The pond has several really interesting features. We dug the pond with two "bellies" or deep ends - this way the fish don't have to be handled AT ALL for pond cleanout. See, the pond's filtration is basically "undergravel" or "upflow" gravel filtration, a time honored tradition in the pond industry since before I was born. Beneficial bacteria reside on the gravel in the system, which break down solids, and digest chemical and physical wastes. The benefits to using gravel filtration are that the carrying-capacity of the filtration is enormous and the maintenence is very very low - like, 363 days a year effortless.
Other criteria in this pond's construction:
• The pond would be deeper than a watergarden. Where practicable and legal, four to five foot is the optimal depth. More depth complicates visibiity, stratification and oxygen delivery to the deepest parts.
• At least two 'deep end' areas 4 feet or deeper, which have a true, full six to eight foot radius for swimming by large fish should be provided.
• The pond should have hiding areas so that with any warning at all, Koi have a place to hide from Herons or other airborne predators.
• The Koi will not eat plants if they are well fed and have gravel to sift. Naturally occurring nematodes, copepods and mollusks from the gravel seem preferable to Koi than greens when given a choice.
• Gravel on the bottom of the pond increases carrying capacity by more than tripling the bio-available area for beneficial nitrogen reducing bacteria to grow.
• Rocks at the water's edge or which are used under the water could be round edged so large fish are not injured as they lumber over these rocks
• It would be a joy for there to be a "shallow" area where the fish could cruise around some established plant material and or be fed, perhaps two feet deep.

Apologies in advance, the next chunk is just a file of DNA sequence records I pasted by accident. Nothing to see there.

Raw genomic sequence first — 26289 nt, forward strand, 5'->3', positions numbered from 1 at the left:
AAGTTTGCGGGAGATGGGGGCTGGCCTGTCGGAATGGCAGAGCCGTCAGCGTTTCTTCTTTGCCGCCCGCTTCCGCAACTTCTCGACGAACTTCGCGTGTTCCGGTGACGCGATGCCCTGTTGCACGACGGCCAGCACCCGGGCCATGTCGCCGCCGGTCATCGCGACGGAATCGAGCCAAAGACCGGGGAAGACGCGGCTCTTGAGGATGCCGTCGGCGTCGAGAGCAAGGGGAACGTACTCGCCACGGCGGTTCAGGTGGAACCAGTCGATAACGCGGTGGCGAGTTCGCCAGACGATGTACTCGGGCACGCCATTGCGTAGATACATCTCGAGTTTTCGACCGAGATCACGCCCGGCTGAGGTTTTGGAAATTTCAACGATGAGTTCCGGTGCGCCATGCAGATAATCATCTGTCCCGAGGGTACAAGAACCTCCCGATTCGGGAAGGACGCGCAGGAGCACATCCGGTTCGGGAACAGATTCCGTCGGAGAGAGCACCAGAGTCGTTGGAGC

• Where the Koi pond owner wanted almost ZERO Heron risk, there would be no wading spots for purchase of the Heron.
• Feeding Koi is the single most enjoyable interaction between the animals and their owner. If the pond had one or two large character rocks, over a deep end, or some other feature specifically designed for the purposes of feeding fish and interacting with them, it would be a positive selling/design point.
• The selection of a gravel bottomed pond that uses bog filtration was simple for Dr. Johnson, who, as a frequent traveller needs a rarely maintained filter with the longest service interval possible. The only other filtration system that comes close is Vortex filtration which is very space intensive.
• Dr. Johnson is 370 pounds and needs rock to be relatively stable at the ponds edge.
Here's a list of the people who were on site and built my pond.
Ed Beaulieu, Jacob Carter & Tommy Hill (Bobcat), Mark Willoughby, Tony Watkins, "Cutie-John" Stehmeier, Joe "Nice Nips" Butler, Richard Panten, Mark Carter, Jeremy Anders, Lee Vought, Robby Mitchell, John Cenicola, Ryan Singleton, Joe Higginbotham, Dale "Whoa" Vnuk (Backhoe), Eric PondDigger Triplett, Jo Carter, Dan Bitcom (Videographer), Randy Young, Sam Brawner, BJ Linger, Chris "Shu" Tallerico, Mike Heron, David Panten, Andy "Super Scalp" Gundrum, Mike Reagor, Dave Blocksom, Brian Dahle, Ed and Tara Gallagher